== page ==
HONG KONG — “We need help!” was the message that flashed on my phone screen Monday morning from 15-year-old Sophie.
More messages followed from a group of Hong Kong high school protesters, ages 15 to 17, whom I had interviewed at Hong Kong Polytechnic University on Saturday, a day before it erupted into a flaming battle between students and police.
Their pleas grew increasingly frantic.
“Please help us. Protesters are surrounded by the police, which are almost everywhere around the university,” wrote Chris (I am using the students’ English nicknames).
“I never thought this would happen in Hong Kong. We just want to help, not to kill.”
The student uprisings are the latest chapter of pro-democracy protests that have been raging for six months, since Hong Kong’s chief executive, Carrie Lam, proposed that Hong Kongers be able to be extradited to China to face trial in courts controlled by the Communist Party.
Under the “one country, two systems” formula China agreed to when Britain returned Hong Kong to China in 1997, Hong Kong is supposed to keep an independent judiciary and a semi-democratic system until 2047. Lam ignored massive peaceful protests against her bill.
She finally withdrew the bill in September, too late to undo the damage. Students had become infuriated by police brutality, and a hardcore group started using violent tactics. The pro-democracy movement demanded that an independent commission be set up to examine police violence against protesters, a demand backed by 80% of the public.
Lam has refused, and is backed by Chinese President Xi Jinping.
The tensions have grown. Several campuses were taken over by students last week after a suspicious death of a student, but most had been evacuated. PolyU, as the university is abbreviated, was turning into the students’ last stand.
Chris, Sophie, and six buddies rushed to PolyU because they’d seen a call for help on a special phone app.
Every entrance to the Poly U campus – a vast concrete plaza surrounded by university buildings – was blocked by furniture, boxes and other debris, with students checking anyone who passed through. The number of student protesters had shrunk to a few hundred, most dressed in black, with black masks over their faces.
But alongside a pedestrian overpass, linked to a university building that overlooks a key traffic tunnel entrance, boxes of homemade gasoline bombs (poured into milk bottles with cloth wicks) sat ready to repel police.
And two students were roaming around with bows and arrows confiscated from the university’s archery club (a policemen was hit by an arrow Monday). There was an air of unreality to the scene.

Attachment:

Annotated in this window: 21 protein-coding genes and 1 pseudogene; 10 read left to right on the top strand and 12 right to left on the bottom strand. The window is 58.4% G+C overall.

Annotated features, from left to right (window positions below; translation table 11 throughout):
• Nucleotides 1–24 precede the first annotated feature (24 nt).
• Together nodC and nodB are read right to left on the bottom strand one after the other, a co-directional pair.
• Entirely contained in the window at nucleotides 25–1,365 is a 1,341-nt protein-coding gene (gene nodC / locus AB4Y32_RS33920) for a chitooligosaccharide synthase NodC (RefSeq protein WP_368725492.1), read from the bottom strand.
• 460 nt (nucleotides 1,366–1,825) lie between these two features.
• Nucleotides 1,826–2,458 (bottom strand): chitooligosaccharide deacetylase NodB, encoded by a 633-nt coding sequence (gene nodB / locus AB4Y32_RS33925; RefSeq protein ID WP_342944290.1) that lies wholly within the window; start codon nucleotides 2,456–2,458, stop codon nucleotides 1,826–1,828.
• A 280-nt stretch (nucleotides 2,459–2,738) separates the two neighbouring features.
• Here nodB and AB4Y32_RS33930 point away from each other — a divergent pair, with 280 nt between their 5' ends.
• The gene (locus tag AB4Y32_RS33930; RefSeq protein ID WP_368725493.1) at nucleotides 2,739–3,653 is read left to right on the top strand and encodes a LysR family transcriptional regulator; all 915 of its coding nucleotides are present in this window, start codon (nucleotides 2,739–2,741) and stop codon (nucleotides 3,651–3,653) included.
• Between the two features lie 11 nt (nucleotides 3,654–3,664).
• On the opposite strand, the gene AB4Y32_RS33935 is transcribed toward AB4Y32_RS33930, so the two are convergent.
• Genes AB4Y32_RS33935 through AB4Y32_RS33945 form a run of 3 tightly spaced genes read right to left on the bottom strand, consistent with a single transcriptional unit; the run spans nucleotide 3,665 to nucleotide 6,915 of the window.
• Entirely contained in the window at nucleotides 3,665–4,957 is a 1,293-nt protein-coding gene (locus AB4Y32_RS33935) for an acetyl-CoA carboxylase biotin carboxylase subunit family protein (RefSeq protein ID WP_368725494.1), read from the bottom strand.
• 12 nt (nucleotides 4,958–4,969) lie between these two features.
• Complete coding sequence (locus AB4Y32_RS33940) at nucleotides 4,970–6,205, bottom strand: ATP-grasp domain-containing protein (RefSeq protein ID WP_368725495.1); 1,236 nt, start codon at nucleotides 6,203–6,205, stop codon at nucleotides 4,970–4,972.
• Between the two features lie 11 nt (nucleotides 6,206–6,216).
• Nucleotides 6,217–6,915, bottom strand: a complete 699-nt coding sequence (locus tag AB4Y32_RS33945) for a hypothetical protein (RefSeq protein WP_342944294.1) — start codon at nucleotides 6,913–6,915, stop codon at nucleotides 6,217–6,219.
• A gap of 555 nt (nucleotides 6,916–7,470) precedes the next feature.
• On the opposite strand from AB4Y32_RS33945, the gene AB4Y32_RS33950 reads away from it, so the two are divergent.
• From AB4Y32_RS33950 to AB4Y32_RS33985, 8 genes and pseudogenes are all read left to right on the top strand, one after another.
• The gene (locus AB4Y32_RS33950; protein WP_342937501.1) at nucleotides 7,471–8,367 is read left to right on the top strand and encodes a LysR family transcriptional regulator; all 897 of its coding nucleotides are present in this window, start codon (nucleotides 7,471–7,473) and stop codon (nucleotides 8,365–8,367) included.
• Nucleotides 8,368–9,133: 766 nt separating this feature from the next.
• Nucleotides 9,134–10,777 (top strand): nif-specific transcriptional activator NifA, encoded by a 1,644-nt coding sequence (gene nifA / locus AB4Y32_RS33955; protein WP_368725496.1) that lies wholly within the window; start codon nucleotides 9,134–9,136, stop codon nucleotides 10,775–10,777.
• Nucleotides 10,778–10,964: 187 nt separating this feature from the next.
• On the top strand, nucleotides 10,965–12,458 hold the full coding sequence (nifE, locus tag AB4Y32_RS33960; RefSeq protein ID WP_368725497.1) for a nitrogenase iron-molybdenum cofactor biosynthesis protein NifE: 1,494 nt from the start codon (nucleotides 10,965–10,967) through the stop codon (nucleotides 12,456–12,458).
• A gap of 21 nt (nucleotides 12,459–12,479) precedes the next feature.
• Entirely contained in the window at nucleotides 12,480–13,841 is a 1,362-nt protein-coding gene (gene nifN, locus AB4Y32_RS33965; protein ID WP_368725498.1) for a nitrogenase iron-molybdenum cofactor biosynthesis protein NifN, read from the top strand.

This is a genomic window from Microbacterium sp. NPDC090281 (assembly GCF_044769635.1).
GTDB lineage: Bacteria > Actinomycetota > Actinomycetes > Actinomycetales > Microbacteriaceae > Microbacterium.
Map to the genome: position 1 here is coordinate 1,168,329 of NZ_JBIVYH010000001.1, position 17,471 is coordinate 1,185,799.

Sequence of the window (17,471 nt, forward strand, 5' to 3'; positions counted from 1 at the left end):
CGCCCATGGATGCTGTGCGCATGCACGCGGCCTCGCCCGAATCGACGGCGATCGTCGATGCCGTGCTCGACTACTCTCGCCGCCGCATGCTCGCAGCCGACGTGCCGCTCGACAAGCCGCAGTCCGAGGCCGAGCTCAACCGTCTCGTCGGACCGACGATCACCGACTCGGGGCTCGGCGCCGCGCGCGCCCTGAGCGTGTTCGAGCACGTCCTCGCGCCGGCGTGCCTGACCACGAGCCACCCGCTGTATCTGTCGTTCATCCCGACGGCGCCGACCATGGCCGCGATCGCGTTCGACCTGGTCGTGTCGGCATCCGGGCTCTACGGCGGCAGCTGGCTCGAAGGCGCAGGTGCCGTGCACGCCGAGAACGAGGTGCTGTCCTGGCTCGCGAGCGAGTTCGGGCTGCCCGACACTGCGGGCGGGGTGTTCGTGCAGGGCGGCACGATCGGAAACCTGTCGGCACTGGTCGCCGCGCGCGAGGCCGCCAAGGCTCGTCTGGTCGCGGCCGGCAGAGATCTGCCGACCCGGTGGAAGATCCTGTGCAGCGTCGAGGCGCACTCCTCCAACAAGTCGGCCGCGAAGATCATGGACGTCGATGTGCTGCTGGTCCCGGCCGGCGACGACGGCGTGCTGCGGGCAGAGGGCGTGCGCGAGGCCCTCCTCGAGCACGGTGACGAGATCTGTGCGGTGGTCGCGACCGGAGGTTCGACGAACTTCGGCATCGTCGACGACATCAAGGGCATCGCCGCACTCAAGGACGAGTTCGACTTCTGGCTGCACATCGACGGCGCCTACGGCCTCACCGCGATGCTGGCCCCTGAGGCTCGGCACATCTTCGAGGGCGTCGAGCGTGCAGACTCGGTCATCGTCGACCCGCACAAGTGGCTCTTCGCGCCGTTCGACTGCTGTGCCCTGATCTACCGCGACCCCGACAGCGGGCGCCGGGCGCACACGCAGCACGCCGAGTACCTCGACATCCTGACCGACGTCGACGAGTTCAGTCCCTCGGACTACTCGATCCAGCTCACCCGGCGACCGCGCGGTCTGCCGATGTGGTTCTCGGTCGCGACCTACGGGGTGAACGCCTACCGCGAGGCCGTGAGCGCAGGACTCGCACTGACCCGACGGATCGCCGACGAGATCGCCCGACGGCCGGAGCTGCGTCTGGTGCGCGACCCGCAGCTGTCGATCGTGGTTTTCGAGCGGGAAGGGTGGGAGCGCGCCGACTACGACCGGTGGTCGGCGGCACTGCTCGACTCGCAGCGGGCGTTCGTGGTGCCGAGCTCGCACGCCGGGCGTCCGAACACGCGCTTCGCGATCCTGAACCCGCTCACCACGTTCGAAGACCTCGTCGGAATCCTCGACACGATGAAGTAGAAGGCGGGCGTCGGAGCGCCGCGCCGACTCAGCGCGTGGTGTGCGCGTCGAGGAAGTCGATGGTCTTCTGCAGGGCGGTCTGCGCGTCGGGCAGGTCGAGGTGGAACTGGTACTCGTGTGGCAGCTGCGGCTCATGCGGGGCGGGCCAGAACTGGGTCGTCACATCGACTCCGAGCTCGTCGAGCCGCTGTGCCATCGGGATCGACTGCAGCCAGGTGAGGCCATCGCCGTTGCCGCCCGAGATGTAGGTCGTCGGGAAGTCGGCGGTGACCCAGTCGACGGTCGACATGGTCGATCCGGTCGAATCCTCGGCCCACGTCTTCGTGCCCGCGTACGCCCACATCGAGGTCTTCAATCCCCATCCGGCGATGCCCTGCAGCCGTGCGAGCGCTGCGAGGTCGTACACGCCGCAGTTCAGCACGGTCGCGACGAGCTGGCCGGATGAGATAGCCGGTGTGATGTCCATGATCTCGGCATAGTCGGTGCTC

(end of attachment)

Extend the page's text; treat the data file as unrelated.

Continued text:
The group of high school kids were not among the weapons carriers. “We are really scared but we want to protect this place,” said Chris, a skinny, black-clad 17-year-old with glasses, his face covered in black stretch fabric, a pink and black gas mask hanging around his neck.
“All the other universities have fallen. We have to protect the universities, because education represents the future of this city. If we don’t save the universities, the next place police will go will be the secondary school. It is only a matter of time.”
There was a sense, among these kids, that the democracy they prized hung in the balance. They study civics in school in Hong Kong (a subject Beijing wants to see replaced by “patriotic education” praising the Chinese system). They were incensed that Lam was undermining their rule of law.
I asked Sophie, a slight 15-year-old, whether she was ready to go to jail for her beliefs. “No, I am not ready,” she said softly. “ I don’t think we can win, but even so, we still have to fight for our democracy. We don’t want communism.”
Did their parents know they were there? Only one girl said hers knew and gave a green light. Sixteen-year-old Kevin said his parents forbade him, but he went anyway. He left his will at home in case he didn’t return.
There was a sweet naivete about these kids, but also a passionate intensity. Hong Kong has been a place that took rule of law seriously – to the point where everyone fastens their seat belts in rear seats because there is a legal requirement.
The idea that police might shoot a demonstrator was unthinkable here a few months ago, as was the idea a student would throw a petrol bomb at a police van. But Lam’s hard line has convinced many young people here that “one country, two systems” really means the imposition of China’s authoritarian system.
Unless Lam, and Xi, are willing to compromise, the cycle of violence here will continue. So far, the police have rebuffed offers by clerics and legislators to deliver the student holdouts at PolyU to police stations peacefully. They face charges that carry seven- to 10-year jail terms.